South African entrepreneur Elon Musk is known for founding Tesla Motors and SpaceX, which launched a landmark commercial spacecraft in 2012.
Who Is Elon Musk?
Elon Musk is a South African-born American entrepreneur and businessman who founded X.com in 1999 (which later became PayPal), SpaceX in 2002 and Tesla Motors in 2003. Musk became a multimillionaire in his late 20s when he sold his start-up company, Zip2, to a division of Compaq Computers.
Musk made headlines in May 2012, when SpaceX launched a rocket that would send the first commercial vehicle to the International Space Station. He bolstered his portfolio with the purchase of SolarCity in 2016 and cemented his standing as a leader of industry by taking on an advisory role in the early days of President Donald Trump’s administration.
In January 2021, Musk reportedly surpassed Jeff Bezos as the wealthiest man in the world.
Musk was born on June 28, 1971, in Pretoria, South Africa. As a child, Musk was so lost in his daydreams about inventions that his parents and doctors ordered a test to check his hearing.
At about the time of his parents’ divorce, when he was 10, Musk developed an interest in computers. He taught himself how to program, and when he was 12 he sold his first software: a game he created called Blastar.
In grade school, Musk was short, introverted and bookish. He was bullied until he was 15 and went through a growth spurt and learned how to defend himself with karate and wrestling.
Musk’s mother, Maye Musk, is a Canadian model and the oldest woman to star in a Covergirl campaign. When Musk was growing up, she worked five jobs at one point to support her family.
Musk’s father, Errol Musk, is a wealthy South African engineer.
Musk spent his early childhood with his brother Kimbal and sister Tosca in South Africa. His parents divorced when he was 10.
At age 17, in 1989, Musk moved to Canada to attend Queen’s University and avoid mandatory service in the South African military. Musk obtained his Canadian citizenship that year, in part because he felt it would be easier to obtain American citizenship via that path.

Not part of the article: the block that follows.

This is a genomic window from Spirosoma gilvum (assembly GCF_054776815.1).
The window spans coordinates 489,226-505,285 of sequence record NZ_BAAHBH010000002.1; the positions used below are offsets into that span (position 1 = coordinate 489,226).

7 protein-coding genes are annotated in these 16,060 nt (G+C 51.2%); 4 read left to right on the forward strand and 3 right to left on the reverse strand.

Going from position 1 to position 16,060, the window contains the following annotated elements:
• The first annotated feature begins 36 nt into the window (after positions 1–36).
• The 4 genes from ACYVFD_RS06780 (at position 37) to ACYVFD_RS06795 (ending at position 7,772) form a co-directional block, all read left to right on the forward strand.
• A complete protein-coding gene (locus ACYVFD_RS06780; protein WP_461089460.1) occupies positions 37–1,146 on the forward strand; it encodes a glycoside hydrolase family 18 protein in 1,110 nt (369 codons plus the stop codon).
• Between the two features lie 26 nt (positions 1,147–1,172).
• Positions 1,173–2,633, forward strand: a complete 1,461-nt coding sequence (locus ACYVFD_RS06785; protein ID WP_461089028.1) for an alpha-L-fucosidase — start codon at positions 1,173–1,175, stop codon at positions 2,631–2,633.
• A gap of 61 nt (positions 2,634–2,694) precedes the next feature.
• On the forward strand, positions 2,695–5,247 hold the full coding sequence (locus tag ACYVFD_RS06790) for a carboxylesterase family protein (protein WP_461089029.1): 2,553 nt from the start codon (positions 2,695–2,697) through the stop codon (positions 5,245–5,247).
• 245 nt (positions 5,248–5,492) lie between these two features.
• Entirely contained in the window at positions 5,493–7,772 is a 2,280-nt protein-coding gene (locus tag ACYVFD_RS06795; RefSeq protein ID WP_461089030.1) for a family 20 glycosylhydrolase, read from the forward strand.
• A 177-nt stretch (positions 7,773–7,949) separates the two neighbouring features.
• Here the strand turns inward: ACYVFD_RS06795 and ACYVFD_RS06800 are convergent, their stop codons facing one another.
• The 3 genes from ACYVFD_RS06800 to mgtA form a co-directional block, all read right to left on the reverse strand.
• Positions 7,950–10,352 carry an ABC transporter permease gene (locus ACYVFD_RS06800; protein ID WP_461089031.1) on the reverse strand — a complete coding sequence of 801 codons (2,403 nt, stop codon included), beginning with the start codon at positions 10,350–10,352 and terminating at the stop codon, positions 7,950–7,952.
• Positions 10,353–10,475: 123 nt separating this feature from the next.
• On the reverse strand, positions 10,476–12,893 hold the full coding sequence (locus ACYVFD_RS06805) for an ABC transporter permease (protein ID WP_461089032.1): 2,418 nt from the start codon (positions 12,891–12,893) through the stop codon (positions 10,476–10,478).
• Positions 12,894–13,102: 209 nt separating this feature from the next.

In 1992, Musk left Canada to study business and physics at the University of Pennsylvania. He graduated with an undergraduate degree in economics and stayed for a second bachelor’s degree in physics.
After leaving Penn, Musk headed to Stanford University in California to pursue a PhD in energy physics. However, his move was timed perfectly with the Internet boom, and he dropped out of Stanford after just two days to become a part of it, launching his first company, Zip2 Corporation in 1995. Musk became a U.S. citizen in 2002.
Musk launched his first company, Zip2 Corporation, in 1995 with his brother, Kimbal Musk. An online city guide, Zip2 was soon providing content for the new websites of both The New York Times and the Chicago Tribune. In 1999, a division of Compaq Computer Corporation bought Zip2 for $307 million in cash and $34 million in stock options.
In 1999, Elon and Kimbal Musk used the money from their sale of Zip2 to found X.com, an online financial services/payments company. An X.com acquisition the following year led to the creation of PayPal as it is known today.
In October 2002, Musk earned his first billion when PayPal was acquired by eBay for $1.5 billion in stock. Before the sale, Musk owned 11 percent of PayPal stock.
Musk founded his third company, Space Exploration Technologies Corporation, or SpaceX, in 2002 with the intention of building spacecraft for commercial space travel. By 2008, SpaceX was well established, and NASA awarded the company the contract to handle cargo transport for the International Space Station—with plans for astronaut transport in the future—in a move to replace NASA’s own space shuttle missions.
On May 22, 2012, Musk and SpaceX made history when the company launched its Falcon 9 rocket into space with an unmanned capsule. The vehicle was sent to the International Space Station with 1,000 pounds of supplies for the astronauts stationed there, marking the first time a private company had sent a spacecraft to the International Space Station. Of the launch, Musk was quoted as saying, “I feel very lucky. … For us, it’s like winning the Super Bowl.”
In December 2013, a Falcon 9 successfully carried a satellite to geosynchronous transfer orbit, a distance at which the satellite would lock into an orbital path that matched the Earth’s rotation. In February 2015, SpaceX launched another Falcon 9 fitted with the Deep Space Climate Observatory (DSCOVR) satellite, aiming to observe the extreme emissions from the sun that affect power grids and communications systems on Earth.
In March 2017, SpaceX saw the successful test flight and landing of a Falcon 9 rocket made from reusable parts, a development that opened the door for more affordable space travel.
A setback came in November 2017, when an explosion occurred during a test of the company’s new Block 5 Merlin engine. SpaceX reported that no one was hurt, and that the issue would not hamper its planned rollout of a future generation of Falcon 9 rockets.